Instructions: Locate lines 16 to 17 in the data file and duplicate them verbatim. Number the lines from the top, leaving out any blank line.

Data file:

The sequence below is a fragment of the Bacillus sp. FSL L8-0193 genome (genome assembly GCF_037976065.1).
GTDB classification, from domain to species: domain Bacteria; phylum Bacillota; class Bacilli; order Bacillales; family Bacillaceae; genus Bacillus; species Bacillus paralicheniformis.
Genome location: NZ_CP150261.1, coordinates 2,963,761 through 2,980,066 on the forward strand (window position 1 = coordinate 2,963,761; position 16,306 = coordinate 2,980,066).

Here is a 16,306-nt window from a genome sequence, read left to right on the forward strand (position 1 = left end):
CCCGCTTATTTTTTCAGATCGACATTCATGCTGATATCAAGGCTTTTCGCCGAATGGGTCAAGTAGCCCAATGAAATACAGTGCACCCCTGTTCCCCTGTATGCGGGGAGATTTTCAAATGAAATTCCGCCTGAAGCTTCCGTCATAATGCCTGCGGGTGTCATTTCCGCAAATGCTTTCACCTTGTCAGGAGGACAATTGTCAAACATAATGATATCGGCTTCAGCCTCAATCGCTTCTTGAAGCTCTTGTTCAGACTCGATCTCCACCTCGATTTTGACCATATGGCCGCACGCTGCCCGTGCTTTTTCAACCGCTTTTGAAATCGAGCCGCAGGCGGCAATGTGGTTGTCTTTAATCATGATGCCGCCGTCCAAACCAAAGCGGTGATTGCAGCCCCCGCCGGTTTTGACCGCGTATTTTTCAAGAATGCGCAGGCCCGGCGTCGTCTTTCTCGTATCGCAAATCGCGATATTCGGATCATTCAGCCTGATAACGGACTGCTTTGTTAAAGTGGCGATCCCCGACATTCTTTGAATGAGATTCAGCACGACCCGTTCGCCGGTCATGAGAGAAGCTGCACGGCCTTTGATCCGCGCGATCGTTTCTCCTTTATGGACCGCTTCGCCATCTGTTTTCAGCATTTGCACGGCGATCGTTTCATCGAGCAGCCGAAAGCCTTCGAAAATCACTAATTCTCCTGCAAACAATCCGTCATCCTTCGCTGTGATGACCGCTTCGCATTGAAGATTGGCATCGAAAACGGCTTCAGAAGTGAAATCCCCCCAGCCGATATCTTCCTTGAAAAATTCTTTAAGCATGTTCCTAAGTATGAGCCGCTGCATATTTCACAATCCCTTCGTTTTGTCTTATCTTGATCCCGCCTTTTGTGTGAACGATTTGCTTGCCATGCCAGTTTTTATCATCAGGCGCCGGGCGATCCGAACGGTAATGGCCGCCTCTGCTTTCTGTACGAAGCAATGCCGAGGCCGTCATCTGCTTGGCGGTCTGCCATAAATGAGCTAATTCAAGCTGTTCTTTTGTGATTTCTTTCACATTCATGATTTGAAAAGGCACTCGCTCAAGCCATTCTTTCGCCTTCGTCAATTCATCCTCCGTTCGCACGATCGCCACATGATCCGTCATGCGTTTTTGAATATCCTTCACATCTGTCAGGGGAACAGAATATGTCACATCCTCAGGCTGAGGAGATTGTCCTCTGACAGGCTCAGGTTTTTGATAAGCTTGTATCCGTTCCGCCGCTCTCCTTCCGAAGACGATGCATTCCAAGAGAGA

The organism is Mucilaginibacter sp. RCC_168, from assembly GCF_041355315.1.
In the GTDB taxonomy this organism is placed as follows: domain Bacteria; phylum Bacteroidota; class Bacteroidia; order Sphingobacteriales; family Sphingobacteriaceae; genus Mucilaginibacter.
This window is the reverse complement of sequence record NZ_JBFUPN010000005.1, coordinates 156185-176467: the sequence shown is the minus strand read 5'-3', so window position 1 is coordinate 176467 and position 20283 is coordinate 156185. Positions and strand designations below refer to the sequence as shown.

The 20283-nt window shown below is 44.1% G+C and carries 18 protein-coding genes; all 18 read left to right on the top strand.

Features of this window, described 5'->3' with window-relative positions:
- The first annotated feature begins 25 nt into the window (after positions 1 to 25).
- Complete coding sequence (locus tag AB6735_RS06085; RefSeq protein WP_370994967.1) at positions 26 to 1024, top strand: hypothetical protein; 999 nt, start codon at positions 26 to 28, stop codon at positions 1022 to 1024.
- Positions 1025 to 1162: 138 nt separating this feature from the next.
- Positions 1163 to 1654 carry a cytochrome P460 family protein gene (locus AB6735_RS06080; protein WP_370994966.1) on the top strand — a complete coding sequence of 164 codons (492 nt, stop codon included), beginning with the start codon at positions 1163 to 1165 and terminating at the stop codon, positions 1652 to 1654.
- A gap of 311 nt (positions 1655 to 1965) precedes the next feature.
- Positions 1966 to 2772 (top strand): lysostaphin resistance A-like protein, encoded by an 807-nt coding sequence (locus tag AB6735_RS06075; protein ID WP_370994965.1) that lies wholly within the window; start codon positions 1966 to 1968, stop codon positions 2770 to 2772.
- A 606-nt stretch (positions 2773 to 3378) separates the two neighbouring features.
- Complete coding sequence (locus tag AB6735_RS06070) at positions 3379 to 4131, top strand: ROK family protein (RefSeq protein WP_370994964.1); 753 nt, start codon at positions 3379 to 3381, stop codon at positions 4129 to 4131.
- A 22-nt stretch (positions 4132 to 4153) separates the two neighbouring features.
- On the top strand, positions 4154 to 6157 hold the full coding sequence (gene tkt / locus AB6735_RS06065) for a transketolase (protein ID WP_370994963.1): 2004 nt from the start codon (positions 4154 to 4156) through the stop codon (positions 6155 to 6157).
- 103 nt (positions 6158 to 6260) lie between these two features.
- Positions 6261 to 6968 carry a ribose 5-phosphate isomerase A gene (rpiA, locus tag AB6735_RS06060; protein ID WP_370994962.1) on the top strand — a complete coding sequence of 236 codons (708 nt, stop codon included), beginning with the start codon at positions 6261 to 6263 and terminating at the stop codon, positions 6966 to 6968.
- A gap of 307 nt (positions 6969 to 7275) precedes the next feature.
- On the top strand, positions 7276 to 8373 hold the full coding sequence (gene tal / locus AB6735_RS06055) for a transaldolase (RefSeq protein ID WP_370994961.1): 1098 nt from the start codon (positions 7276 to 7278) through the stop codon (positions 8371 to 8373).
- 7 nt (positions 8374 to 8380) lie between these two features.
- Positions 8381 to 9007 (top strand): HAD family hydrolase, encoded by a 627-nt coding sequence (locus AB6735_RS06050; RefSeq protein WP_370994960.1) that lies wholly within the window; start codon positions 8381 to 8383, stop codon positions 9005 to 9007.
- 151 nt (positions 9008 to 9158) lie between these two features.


- Positions 1966 to 2772 (top strand): lysostaphin resistance A-like protein, encoded by an 807-nt coding sequence (locus tag AB6735_RS06075; protein ID WP_370994965.1) that lies wholly within the window; start codon positions 1966 to 1968, stop codon positions 2770 to 2772.
- A 606-nt stretch (positions 2773 to 3378) separates the two neighbouring features.